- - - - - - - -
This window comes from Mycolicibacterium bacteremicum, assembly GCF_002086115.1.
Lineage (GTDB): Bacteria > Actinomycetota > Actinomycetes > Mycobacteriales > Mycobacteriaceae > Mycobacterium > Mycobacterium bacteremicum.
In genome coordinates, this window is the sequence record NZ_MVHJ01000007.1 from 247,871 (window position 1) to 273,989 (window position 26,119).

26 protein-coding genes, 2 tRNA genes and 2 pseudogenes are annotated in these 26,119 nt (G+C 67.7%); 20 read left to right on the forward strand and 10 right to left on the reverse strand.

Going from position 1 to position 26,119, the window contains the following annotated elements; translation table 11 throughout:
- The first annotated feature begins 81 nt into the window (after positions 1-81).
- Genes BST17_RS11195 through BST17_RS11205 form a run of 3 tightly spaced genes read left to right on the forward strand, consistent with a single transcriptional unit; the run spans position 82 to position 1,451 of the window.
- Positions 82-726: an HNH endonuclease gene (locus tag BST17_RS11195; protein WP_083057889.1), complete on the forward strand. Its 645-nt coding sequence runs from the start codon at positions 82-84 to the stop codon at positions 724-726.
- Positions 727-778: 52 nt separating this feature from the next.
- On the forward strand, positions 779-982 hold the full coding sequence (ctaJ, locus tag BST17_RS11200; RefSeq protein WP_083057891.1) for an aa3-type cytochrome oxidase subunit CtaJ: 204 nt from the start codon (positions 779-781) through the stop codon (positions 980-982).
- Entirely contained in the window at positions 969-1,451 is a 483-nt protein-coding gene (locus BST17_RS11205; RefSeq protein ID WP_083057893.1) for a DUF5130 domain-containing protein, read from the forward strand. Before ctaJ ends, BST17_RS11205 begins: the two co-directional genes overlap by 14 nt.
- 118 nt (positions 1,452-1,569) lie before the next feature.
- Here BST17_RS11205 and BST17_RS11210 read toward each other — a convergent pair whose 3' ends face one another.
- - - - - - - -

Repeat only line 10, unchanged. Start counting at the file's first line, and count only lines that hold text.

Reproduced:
- On the forward strand, positions 779-982 hold the full coding sequence (ctaJ, locus tag BST17_RS11200; RefSeq protein WP_083057891.1) for an aa3-type cytochrome oxidase subunit CtaJ: 204 nt from the start codon (positions 779-781) through the stop codon (positions 980-982).